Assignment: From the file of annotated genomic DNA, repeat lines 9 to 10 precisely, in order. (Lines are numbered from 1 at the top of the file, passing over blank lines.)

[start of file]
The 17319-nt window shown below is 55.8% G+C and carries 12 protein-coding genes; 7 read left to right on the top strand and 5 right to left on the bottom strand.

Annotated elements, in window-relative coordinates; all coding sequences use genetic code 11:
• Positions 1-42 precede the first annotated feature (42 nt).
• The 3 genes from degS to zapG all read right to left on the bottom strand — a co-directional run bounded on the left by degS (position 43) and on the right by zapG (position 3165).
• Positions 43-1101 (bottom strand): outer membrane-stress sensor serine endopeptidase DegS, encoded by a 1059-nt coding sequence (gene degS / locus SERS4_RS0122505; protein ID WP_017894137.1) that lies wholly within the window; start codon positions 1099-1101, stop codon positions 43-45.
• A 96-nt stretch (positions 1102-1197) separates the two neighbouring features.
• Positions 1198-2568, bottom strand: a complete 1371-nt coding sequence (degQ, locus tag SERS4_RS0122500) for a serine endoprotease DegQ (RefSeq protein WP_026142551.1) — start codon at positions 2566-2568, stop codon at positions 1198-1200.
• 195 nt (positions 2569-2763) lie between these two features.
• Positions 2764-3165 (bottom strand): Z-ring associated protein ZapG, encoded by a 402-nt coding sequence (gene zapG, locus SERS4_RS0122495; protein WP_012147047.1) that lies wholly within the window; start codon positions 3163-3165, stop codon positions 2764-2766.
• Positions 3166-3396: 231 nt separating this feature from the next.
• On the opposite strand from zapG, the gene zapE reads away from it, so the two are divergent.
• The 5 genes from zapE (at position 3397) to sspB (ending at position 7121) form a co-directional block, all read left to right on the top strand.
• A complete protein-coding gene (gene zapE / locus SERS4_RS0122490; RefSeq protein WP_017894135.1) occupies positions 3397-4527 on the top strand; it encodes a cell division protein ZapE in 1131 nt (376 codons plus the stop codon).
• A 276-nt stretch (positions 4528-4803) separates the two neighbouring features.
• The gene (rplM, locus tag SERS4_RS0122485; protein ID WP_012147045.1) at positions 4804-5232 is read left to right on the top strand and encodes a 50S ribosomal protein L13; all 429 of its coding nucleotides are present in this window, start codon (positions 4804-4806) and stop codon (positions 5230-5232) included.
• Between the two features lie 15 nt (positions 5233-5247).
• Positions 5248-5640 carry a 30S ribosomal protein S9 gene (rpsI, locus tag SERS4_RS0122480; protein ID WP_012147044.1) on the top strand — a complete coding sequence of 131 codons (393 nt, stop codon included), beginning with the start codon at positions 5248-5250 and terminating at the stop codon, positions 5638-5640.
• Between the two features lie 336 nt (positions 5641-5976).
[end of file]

• Positions 2764-3165 (bottom strand): Z-ring associated protein ZapG, encoded by a 402-nt coding sequence (gene zapG, locus SERS4_RS0122495; protein WP_012147047.1) that lies wholly within the window; start codon positions 3163-3165, stop codon positions 2764-2766.
• Positions 3166-3396: 231 nt separating this feature from the next.